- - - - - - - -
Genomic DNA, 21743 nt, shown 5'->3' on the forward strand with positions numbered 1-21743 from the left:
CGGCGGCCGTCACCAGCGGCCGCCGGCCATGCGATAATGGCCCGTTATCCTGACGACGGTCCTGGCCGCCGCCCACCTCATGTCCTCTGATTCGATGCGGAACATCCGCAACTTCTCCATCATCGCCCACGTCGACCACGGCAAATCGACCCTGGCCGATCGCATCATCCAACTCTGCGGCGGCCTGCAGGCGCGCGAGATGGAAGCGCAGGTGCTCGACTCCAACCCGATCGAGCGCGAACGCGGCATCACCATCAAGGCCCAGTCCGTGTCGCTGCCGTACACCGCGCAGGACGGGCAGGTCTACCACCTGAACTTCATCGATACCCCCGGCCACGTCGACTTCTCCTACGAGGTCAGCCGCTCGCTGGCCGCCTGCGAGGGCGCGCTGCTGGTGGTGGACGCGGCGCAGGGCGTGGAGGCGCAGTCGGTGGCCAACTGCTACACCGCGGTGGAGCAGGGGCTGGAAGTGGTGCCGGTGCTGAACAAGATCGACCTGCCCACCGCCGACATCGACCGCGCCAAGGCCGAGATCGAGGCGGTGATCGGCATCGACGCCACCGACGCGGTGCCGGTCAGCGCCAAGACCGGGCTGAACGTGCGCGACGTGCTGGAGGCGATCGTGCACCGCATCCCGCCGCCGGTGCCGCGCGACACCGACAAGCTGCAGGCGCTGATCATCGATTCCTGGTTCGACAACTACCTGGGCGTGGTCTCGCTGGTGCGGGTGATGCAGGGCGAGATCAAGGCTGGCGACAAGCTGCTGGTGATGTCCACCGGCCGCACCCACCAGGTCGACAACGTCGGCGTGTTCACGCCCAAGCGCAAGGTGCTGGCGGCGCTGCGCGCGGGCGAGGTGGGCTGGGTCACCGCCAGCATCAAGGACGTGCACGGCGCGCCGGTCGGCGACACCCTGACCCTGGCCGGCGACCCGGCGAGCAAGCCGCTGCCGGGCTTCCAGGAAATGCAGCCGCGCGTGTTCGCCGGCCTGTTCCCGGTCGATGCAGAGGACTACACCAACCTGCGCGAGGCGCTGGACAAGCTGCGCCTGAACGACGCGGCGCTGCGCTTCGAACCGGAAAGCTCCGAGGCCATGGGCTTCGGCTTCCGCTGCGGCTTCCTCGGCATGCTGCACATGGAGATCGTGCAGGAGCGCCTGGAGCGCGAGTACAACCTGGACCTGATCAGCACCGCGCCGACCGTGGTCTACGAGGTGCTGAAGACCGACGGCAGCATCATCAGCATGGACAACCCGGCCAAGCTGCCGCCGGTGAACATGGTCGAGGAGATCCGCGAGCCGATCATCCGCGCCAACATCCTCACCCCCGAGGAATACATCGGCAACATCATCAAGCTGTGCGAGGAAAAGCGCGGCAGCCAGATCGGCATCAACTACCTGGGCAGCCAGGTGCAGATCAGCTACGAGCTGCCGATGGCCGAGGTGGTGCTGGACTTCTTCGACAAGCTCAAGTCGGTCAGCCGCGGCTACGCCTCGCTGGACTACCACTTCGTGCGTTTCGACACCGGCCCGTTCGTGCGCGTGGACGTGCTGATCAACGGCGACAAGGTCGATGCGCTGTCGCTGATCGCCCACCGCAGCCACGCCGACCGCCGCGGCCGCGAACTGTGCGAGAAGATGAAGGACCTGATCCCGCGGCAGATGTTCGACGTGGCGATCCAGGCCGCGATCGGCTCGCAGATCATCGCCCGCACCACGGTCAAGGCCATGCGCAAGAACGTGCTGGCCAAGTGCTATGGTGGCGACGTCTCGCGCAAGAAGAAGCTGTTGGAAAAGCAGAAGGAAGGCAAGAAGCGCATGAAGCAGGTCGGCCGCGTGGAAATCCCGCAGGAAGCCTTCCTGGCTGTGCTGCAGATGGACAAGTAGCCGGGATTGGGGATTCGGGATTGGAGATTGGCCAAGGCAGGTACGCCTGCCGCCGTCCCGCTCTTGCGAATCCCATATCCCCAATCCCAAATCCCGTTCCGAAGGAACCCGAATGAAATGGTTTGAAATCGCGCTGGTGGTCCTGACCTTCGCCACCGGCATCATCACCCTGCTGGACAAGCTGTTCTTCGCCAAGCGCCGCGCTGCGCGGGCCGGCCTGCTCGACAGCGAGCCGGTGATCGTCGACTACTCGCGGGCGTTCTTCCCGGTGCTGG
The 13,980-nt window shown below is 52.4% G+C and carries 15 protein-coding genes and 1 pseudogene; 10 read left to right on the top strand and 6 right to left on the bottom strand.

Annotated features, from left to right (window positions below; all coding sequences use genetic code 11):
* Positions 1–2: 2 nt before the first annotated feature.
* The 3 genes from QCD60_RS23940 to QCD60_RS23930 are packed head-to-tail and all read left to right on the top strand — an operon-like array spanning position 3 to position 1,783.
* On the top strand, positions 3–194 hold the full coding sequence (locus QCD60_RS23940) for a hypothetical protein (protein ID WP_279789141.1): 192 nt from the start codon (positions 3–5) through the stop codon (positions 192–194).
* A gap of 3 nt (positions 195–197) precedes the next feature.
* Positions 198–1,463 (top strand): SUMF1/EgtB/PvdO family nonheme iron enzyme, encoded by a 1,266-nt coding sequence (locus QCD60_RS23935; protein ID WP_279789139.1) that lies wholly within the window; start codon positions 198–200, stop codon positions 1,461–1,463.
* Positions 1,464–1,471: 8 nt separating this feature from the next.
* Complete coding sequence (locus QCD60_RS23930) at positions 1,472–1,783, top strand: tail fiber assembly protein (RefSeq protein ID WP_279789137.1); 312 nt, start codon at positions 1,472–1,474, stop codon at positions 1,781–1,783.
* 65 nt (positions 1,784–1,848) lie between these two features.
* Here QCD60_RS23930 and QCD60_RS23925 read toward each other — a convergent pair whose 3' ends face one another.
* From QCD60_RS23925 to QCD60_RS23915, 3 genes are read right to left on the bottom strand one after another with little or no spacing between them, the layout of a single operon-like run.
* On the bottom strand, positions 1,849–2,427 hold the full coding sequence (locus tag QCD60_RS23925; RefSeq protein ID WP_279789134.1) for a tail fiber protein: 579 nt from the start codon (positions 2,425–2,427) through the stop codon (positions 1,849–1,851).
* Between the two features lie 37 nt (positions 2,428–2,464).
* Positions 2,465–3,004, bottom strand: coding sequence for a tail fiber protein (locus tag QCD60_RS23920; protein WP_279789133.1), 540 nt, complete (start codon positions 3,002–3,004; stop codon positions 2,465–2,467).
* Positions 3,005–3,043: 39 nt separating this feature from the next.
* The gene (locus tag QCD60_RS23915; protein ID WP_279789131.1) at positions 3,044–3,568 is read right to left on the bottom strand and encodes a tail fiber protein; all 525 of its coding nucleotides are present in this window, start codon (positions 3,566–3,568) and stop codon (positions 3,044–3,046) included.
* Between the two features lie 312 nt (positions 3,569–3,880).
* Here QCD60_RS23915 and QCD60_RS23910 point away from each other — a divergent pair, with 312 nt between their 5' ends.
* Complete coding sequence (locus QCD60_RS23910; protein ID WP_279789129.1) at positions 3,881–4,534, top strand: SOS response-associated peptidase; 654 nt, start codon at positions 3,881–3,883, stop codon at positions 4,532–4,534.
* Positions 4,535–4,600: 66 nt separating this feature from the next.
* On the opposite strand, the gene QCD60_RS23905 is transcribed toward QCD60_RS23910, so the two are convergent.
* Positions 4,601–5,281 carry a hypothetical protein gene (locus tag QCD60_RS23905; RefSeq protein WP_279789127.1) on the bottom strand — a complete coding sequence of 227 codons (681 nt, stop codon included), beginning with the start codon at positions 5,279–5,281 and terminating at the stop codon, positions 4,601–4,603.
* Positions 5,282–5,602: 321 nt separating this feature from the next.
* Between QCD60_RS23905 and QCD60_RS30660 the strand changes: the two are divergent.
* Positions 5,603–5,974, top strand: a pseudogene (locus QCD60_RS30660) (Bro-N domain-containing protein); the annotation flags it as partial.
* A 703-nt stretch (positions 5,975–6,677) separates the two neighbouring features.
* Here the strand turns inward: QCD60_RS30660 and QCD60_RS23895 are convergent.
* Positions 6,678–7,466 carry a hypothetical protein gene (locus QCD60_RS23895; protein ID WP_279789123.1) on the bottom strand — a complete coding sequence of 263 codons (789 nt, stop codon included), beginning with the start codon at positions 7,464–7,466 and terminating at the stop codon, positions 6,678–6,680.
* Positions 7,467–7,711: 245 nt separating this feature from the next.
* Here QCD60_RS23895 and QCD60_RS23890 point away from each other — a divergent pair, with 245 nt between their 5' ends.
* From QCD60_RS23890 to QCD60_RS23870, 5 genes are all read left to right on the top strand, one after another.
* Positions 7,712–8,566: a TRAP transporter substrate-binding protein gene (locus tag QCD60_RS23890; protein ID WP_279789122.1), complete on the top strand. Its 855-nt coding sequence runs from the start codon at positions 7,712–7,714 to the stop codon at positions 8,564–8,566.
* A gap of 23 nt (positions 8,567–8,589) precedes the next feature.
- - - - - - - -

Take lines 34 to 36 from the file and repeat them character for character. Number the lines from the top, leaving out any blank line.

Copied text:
* From QCD60_RS23890 to QCD60_RS23870, 5 genes are all read left to right on the top strand, one after another.
* Positions 7,712–8,566: a TRAP transporter substrate-binding protein gene (locus tag QCD60_RS23890; protein ID WP_279789122.1), complete on the top strand. Its 855-nt coding sequence runs from the start codon at positions 7,712–7,714 to the stop codon at positions 8,564–8,566.
* A gap of 23 nt (positions 8,567–8,589) precedes the next feature.